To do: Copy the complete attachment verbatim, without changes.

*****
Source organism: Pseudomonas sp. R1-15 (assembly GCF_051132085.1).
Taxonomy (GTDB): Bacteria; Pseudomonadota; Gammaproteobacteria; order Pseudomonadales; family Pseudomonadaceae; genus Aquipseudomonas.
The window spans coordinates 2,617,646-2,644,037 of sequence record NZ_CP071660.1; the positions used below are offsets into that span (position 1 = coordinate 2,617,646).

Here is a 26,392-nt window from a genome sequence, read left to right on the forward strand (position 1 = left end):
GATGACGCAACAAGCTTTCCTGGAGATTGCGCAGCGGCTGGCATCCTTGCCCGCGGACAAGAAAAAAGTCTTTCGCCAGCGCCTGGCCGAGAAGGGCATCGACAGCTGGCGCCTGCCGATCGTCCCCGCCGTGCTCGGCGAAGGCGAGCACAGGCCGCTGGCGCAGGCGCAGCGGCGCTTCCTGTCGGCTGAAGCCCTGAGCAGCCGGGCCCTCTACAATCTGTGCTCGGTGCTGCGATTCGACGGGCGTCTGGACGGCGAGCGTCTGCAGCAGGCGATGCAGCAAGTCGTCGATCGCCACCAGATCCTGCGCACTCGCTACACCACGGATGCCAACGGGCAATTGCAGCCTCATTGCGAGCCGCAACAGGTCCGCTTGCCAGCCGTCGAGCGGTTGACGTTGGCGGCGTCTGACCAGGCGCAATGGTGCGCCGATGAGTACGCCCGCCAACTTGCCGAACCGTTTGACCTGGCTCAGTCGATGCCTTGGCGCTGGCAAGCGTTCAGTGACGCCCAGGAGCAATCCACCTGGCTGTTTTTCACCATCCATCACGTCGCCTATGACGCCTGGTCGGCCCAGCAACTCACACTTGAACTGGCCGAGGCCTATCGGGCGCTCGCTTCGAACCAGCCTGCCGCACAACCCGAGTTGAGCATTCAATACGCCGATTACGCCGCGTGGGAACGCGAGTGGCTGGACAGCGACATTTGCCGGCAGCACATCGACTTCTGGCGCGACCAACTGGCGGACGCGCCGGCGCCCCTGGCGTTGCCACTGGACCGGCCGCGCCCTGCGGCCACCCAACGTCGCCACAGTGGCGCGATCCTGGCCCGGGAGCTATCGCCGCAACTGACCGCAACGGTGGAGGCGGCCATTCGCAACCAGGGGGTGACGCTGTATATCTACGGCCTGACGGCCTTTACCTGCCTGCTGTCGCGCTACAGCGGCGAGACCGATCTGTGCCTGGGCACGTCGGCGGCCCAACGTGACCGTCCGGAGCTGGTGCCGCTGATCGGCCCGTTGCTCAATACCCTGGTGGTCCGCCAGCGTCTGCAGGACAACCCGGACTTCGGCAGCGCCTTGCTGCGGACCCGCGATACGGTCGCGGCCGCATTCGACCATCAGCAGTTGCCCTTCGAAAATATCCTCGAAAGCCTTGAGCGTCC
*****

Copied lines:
Source organism: Pseudomonas sp. R1-15 (assembly GCF_051132085.1).
Taxonomy (GTDB): Bacteria; Pseudomonadota; Gammaproteobacteria; order Pseudomonadales; family Pseudomonadaceae; genus Aquipseudomonas.
The window spans coordinates 2,617,646-2,644,037 of sequence record NZ_CP071660.1; the positions used below are offsets into that span (position 1 = coordinate 2,617,646).

Here is a 26,392-nt window from a genome sequence, read left to right on the forward strand (position 1 = left end):
GATGACGCAACAAGCTTTCCTGGAGATTGCGCAGCGGCTGGCATCCTTGCCCGCGGACAAGAAAAAAGTCTTTCGCCAGCGCCTGGCCGAGAAGGGCATCGACAGCTGGCGCCTGCCGATCGTCCCCGCCGTGCTCGGCGAAGGCGAGCACAGGCCGCTGGCGCAGGCGCAGCGGCGCTTCCTGTCGGCTGAAGCCCTGAGCAGCCGGGCCCTCTACAATCTGTGCTCGGTGCTGCGATTCGACGGGCGTCTGGACGGCGAGCGTCTGCAGCAGGCGATGCAGCAAGTCGTCGATCGCCACCAGATCCTGCGCACTCGCTACACCACGGATGCCAACGGGCAATTGCAGCCTCATTGCGAGCCGCAACAGGTCCGCTTGCCAGCCGTCGAGCGGTTGACGTTGGCGGCGTCTGACCAGGCGCAATGGTGCGCCGATGAGTACGCCCGCCAACTTGCCGAACCGTTTGACCTGGCTCAGTCGATGCCTTGGCGCTGGCAAGCGTTCAGTGACGCCCAGGAGCAATCCACCTGGCTGTTTTTCACCATCCATCACGTCGCCTATGACGCCTGGTCGGCCCAGCAACTCACACTTGAACTGGCCGAGGCCTATCGGGCGCTCGCTTCGAACCAGCCTGCCGCACAACCCGAGTTGAGCATTCAATACGCCGATTACGCCGCGTGGGAACGCGAGTGGCTGGACAGCGACATTTGCCGGCAGCACATCGACTTCTGGCGCGACCAACTGGCGGACGCGCCGGCGCCCCTGGCGTTGCCACTGGACCGGCCGCGCCCTGCGGCCACCCAACGTCGCCACAGTGGCGCGATCCTGGCCCGGGAGCTATCGCCGCAACTGACCGCAACGGTGGAGGCGGCCATTCGCAACCAGGGGGTGACGCTGTATATCTACGGCCTGACGGCCTTTACCTGCCTGCTGTCGCGCTACAGCGGCGAGACCGATCTGTGCCTGGGCACGTCGGCGGCCCAACGTGACCGTCCGGAGCTGGTGCCGCTGATCGGCCCGTTGCTCAATACCCTGGTGGTCCGCCAGCGTCTGCAGGACAACCCGGACTTCGGCAGCGCCTTGCTGCGGACCCGCGATACGGTCGCGGCCGCATTCGACCATCAGCAGTTGCCCTTCGAAAATATCCTCGAAAGCCTTGAGCGTCC